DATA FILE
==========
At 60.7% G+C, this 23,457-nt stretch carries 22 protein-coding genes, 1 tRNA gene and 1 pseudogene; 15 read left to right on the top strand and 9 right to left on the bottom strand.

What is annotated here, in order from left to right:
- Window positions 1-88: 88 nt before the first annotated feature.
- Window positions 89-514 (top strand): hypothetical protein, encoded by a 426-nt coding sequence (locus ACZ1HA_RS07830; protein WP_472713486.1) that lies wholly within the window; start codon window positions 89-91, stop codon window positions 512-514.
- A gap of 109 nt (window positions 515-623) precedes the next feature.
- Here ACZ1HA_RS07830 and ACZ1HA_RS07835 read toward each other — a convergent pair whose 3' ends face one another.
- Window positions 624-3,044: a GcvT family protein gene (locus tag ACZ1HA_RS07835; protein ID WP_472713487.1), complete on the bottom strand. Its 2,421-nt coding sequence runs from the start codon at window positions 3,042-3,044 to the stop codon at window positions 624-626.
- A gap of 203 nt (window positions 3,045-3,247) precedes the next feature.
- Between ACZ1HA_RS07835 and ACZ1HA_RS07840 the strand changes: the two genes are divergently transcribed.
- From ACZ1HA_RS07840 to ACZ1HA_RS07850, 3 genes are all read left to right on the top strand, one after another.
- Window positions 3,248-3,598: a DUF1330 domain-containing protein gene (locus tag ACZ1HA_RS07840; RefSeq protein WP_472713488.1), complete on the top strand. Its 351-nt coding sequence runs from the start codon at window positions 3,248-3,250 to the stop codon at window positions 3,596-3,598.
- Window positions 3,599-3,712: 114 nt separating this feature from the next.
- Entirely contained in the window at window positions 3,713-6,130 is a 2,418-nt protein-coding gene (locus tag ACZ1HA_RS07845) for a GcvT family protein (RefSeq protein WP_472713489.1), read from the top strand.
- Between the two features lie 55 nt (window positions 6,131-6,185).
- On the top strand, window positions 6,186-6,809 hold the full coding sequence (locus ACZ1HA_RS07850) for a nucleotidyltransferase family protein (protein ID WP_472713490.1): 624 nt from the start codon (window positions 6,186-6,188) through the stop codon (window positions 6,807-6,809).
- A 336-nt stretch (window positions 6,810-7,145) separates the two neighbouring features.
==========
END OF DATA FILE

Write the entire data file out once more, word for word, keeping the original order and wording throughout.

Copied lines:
At 60.7% G+C, this 23,457-nt stretch carries 22 protein-coding genes, 1 tRNA gene and 1 pseudogene; 15 read left to right on the top strand and 9 right to left on the bottom strand.

What is annotated here, in order from left to right:
- Window positions 1-88: 88 nt before the first annotated feature.
- Window positions 89-514 (top strand): hypothetical protein, encoded by a 426-nt coding sequence (locus ACZ1HA_RS07830; protein WP_472713486.1) that lies wholly within the window; start codon window positions 89-91, stop codon window positions 512-514.
- A gap of 109 nt (window positions 515-623) precedes the next feature.
- Here ACZ1HA_RS07830 and ACZ1HA_RS07835 read toward each other — a convergent pair whose 3' ends face one another.
- Window positions 624-3,044: a GcvT family protein gene (locus tag ACZ1HA_RS07835; protein ID WP_472713487.1), complete on the bottom strand. Its 2,421-nt coding sequence runs from the start codon at window positions 3,042-3,044 to the stop codon at window positions 624-626.
- A gap of 203 nt (window positions 3,045-3,247) precedes the next feature.
- Between ACZ1HA_RS07835 and ACZ1HA_RS07840 the strand changes: the two genes are divergently transcribed.
- From ACZ1HA_RS07840 to ACZ1HA_RS07850, 3 genes are all read left to right on the top strand, one after another.
- Window positions 3,248-3,598: a DUF1330 domain-containing protein gene (locus tag ACZ1HA_RS07840; RefSeq protein WP_472713488.1), complete on the top strand. Its 351-nt coding sequence runs from the start codon at window positions 3,248-3,250 to the stop codon at window positions 3,596-3,598.
- Window positions 3,599-3,712: 114 nt separating this feature from the next.
- Entirely contained in the window at window positions 3,713-6,130 is a 2,418-nt protein-coding gene (locus tag ACZ1HA_RS07845) for a GcvT family protein (RefSeq protein WP_472713489.1), read from the top strand.
- Between the two features lie 55 nt (window positions 6,131-6,185).
- On the top strand, window positions 6,186-6,809 hold the full coding sequence (locus ACZ1HA_RS07850) for a nucleotidyltransferase family protein (protein ID WP_472713490.1): 624 nt from the start codon (window positions 6,186-6,188) through the stop codon (window positions 6,807-6,809).
- A 336-nt stretch (window positions 6,810-7,145) separates the two neighbouring features.